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Acad Radiol. 2001 Feb;8(2):162-72.

Contrast-enhanced B-mode US angiography in the assessment of experimental in vivo and in vitro atherosclerotic disease.

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Department of Radiology, University of California, San Diego Medical Center, USA.



This study was performed to (a) test the hypothesis that filling the arterial lumen with echoes at B-mode ultrasound (US) enables the assessment of wall and luminal abnormalities and (b) compare contrast material-enhanced B-mode US with color and power Doppler US angiography.


Atherosclerotic lesions were created in 14 rabbit aortas and imaged with color Doppler and B-mode US before and after the intravenous administration of 0.3 mL of AF0150, a US contrast agent. In addition, four replicas of diseased human carotid arteries were immersed in a tissue-mimicking phantom and imaged with B-mode and color and power Doppler US before and after the administration of 1 mL of AF0150 per liter of porcine blood. Radiopaque plastic casts of the rabbit aortas and contact radiographs of the plastic replicas served as standards.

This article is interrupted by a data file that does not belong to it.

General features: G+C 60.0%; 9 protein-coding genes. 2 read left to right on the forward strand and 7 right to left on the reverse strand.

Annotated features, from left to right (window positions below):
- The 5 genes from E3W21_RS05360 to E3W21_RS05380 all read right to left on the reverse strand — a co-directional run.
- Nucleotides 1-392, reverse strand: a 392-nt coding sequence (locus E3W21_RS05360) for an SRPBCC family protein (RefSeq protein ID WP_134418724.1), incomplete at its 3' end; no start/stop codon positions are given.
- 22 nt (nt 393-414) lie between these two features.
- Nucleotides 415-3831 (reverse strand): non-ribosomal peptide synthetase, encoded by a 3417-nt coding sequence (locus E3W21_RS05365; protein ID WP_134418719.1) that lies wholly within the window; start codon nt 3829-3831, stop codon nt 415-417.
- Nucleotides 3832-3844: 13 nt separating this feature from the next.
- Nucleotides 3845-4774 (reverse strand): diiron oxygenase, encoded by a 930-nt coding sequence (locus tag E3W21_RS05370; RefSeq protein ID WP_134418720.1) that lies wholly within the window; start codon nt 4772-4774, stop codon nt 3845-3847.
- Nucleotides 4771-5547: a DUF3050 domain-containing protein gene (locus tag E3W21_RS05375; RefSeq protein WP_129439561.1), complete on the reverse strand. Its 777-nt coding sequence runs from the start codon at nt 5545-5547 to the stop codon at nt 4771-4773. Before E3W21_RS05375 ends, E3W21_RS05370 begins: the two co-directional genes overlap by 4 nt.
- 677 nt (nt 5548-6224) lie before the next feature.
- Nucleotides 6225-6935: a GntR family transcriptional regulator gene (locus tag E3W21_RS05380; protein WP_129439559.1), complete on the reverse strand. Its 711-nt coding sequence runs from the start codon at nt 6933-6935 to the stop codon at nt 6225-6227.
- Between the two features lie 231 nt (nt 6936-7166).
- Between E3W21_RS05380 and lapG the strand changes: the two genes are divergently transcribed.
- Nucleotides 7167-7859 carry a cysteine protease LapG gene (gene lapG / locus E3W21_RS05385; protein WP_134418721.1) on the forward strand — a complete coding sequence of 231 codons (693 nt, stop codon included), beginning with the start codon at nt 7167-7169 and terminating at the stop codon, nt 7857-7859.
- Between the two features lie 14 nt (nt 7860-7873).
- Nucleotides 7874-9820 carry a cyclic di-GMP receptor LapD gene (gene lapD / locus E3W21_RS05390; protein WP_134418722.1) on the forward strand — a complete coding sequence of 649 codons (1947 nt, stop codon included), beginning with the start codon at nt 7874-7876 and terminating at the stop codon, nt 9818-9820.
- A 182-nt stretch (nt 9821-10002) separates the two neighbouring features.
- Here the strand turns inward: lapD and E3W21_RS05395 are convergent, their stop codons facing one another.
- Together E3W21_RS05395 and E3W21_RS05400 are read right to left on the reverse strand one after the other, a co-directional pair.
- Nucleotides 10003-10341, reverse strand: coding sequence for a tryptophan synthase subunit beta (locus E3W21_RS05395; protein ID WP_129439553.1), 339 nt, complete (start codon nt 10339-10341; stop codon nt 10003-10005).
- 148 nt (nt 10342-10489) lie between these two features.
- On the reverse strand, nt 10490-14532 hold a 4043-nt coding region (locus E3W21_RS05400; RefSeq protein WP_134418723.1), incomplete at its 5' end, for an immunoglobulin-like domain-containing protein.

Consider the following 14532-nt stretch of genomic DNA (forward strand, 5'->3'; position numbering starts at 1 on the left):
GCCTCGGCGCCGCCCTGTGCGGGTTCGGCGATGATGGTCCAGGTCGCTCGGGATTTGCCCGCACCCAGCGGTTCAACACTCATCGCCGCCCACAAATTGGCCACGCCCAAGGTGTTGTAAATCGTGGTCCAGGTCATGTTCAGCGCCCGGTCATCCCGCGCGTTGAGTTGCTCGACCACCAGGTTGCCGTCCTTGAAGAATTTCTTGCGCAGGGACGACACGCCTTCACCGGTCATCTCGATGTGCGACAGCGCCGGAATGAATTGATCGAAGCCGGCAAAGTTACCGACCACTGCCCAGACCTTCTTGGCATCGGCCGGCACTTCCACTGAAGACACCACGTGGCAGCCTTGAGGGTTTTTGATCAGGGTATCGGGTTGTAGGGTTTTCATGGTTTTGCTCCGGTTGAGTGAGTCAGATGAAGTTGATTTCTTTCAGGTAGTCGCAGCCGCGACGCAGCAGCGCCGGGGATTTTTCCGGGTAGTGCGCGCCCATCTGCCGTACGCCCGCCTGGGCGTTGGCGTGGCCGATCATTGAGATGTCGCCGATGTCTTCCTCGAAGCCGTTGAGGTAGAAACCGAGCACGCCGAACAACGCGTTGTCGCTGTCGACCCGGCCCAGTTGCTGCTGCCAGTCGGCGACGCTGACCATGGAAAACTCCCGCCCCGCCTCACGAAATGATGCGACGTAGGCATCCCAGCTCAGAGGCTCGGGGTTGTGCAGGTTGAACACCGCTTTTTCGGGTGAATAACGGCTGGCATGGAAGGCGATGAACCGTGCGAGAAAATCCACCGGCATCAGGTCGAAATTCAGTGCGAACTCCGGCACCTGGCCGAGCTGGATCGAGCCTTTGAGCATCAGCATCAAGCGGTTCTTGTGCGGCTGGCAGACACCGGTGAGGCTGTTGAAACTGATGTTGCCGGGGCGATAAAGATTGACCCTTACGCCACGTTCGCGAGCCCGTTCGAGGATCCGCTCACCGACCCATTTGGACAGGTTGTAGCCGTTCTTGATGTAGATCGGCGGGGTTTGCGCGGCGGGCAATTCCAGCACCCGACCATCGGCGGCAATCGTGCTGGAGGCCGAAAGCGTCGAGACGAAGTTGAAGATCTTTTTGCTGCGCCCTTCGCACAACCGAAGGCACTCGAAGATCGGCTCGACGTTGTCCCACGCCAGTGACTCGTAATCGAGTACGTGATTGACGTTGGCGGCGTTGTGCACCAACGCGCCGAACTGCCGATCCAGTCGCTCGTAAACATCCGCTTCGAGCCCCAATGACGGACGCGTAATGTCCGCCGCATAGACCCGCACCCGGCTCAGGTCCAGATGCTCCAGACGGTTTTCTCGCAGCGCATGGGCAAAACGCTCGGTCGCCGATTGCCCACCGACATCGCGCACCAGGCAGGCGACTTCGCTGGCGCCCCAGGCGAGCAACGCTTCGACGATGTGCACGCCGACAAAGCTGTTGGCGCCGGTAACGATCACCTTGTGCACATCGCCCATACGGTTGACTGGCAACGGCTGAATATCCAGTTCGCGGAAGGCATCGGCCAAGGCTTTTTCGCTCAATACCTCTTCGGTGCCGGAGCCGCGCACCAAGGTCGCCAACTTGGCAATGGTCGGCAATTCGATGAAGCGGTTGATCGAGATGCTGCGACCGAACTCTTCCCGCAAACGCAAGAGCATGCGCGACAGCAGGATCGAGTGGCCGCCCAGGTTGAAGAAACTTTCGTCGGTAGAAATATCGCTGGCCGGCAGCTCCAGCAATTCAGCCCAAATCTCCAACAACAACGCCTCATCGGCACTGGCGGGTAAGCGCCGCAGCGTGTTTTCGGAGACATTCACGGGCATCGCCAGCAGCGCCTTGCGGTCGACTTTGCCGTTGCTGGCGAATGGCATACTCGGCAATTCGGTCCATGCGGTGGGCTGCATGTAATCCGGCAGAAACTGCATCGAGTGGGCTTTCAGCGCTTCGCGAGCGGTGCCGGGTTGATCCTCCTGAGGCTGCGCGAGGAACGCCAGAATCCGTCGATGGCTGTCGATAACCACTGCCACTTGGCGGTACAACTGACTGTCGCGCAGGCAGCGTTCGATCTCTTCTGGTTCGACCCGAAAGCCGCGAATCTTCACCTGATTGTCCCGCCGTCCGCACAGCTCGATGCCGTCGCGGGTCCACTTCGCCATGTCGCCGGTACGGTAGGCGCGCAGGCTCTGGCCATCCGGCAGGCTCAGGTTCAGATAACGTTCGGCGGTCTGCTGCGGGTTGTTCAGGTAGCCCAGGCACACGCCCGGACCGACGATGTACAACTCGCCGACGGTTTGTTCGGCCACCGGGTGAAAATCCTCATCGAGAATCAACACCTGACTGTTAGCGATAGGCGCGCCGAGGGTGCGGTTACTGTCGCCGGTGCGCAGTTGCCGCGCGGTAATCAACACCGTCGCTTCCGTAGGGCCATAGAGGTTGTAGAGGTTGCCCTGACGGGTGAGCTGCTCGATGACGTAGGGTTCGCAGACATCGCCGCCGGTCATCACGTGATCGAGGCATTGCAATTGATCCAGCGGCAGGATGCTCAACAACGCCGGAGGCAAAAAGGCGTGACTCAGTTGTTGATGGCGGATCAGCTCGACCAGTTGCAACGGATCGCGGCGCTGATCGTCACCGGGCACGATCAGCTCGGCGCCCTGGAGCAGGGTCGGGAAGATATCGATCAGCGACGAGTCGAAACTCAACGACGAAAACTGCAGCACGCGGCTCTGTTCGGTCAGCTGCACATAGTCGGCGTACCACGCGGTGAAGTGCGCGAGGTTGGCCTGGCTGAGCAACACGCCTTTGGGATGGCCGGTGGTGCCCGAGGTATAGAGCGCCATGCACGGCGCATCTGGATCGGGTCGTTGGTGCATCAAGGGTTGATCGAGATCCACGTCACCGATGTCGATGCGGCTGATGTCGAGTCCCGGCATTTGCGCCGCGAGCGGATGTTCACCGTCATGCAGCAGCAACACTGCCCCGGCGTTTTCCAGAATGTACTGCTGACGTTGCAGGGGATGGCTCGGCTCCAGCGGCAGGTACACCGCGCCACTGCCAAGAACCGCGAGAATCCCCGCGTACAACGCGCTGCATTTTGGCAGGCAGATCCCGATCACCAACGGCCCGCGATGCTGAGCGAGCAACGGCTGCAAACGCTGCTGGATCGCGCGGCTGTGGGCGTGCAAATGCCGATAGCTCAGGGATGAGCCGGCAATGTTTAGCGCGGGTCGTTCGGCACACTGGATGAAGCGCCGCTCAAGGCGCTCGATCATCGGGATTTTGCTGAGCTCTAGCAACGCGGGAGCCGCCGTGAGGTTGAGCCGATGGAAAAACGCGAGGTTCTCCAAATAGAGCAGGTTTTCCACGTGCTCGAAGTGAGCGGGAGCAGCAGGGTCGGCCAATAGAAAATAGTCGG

Although color and power Doppler US allowed immediate localization of the lumen, precise estimation of stenoses and reliable visualization of surface irregularities were not possible. After AF0150 administration, angiogram-like images of the lumen were created with B-mode US, allowing rapid assessment of the entire vessel lumen and wall. Consequently, luminal stenoses were more accurately measured than with unenhanced B-mode US (r2 = 0.94, P < .0001 vs r2 = 0.21, P = .25) or Doppler (r2 = 0.42, P < .03). In addition, plaques and ulcerations were visible only with contrast-enhanced B-mode US.


Microbubbles fill the arterial lumen with echoes at B-mode US, creating an angiogram-like image. The ability to visualize the inner and outer surfaces of the vascular wall improved the evaluation of luminal and wall abnormalities.

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